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University or community college?

I am having trouble deciding what I want to do about education. University? Community college? Certifications? Should I even bother with college for wildland firefighting? #college #university #firefighting #wildland #community-college


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John’s Answer

COMMUNITY COLLEGE VS UNIVERSITY

4 ADVANTAGES TO CHOOSING A COMMUNITY COLLEGE OVER A UNIVERSITY
When high school seniors are deciding how to pursue higher education, they may not initially think of community colleges. But these schools shouldn't be overlooked. Turns out, there are plenty of community college benefits, and attending one can be an advantage for students before they move on to a four-year university. Community college is a great fit for many students, and often better than going to a four-year college, It can help students develop necessary academic skills, mature emotionally, and often lead to a more fulfilling, better-paying careers.

James, here are 4 key reasons to put community colleges versus universities on your academic radar:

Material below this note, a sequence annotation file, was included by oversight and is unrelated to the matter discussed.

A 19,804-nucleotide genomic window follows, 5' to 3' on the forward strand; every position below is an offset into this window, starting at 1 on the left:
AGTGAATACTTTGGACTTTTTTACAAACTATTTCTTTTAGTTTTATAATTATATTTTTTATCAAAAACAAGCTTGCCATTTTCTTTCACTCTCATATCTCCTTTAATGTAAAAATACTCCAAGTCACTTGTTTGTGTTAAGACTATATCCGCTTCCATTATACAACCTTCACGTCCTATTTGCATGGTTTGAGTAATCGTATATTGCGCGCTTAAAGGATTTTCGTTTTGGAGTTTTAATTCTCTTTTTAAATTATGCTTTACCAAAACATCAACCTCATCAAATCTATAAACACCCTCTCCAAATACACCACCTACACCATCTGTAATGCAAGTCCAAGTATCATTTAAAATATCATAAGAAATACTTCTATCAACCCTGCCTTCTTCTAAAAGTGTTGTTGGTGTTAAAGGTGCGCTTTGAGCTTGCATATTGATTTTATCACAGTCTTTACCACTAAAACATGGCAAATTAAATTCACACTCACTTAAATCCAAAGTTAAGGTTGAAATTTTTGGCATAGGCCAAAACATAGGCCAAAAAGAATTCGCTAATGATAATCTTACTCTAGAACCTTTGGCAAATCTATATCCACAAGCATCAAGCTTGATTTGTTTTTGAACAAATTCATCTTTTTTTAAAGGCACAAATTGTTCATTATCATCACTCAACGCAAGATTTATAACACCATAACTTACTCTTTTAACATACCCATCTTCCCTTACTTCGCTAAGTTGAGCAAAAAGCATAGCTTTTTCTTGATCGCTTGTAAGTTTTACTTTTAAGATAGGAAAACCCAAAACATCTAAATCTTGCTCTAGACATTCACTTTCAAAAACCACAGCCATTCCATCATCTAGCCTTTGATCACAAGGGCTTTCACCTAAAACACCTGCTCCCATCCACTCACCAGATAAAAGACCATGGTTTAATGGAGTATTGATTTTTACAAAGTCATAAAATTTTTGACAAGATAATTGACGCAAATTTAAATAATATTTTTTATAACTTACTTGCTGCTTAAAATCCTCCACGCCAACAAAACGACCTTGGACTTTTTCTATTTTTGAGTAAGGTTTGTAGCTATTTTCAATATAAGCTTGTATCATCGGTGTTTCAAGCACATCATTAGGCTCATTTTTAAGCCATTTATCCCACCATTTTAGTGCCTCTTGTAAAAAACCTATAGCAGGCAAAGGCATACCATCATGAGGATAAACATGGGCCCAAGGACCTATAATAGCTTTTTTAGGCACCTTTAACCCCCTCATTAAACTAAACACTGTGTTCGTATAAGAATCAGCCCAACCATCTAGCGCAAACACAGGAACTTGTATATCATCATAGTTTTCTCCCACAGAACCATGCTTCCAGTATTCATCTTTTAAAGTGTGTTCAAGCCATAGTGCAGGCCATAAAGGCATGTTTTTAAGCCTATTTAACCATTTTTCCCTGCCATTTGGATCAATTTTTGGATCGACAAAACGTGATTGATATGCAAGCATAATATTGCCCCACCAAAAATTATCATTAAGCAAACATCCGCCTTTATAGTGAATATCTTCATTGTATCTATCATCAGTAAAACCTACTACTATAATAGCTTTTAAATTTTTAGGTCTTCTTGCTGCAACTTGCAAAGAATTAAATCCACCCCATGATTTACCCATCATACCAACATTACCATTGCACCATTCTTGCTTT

√ Cost – Community colleges are usually less expensive.
√ Flexibility – Class schedules can be more flexible.
√ Support – More support during your transition from high school.
√ Career Opportunities – Explore your interests and enter niche job markets.

At the very least, you can complete your first two years of your college education for a fraction of the cost. Going to a community college for two years — getting all of your pre-requisites and then transferring to a university — can save $35,000 to $60,000 in some cases. But if this is your plan, make sure to do your research and double-check that your credits will indeed transfer to your four-year college. Otherwise you may end up paying twice for the same class.

James in your case I would recommend attending a community college and completing your associate's degree in fire science as it may prove beneficial during the application process for a Wildland Firefighter. And... if you should very change your mind you'll have your Associated Science Degree towards a four year university.

WILDLAND FIREFIGHTER REQUIRMENTS
Wildland firefighters must be able to withstand strenuous physical activity and largely work outdoors. Applicants must pass both a physical and written test. Accepted recruits are generally trained at a local training center, with training programs provided by organizations such as the National Wildfire Coordinating Group and the USFA's National Fire Academy. In addition to extinguishing forest fires, wildland firefighters are responsible for rescuing victims, providing emergency medical treatment and patrolling burned areas to ensure fires don't restart. Other general duties include routine maintenance of tools and equipment and participation in public fire prevention education programs.

Was this helpful James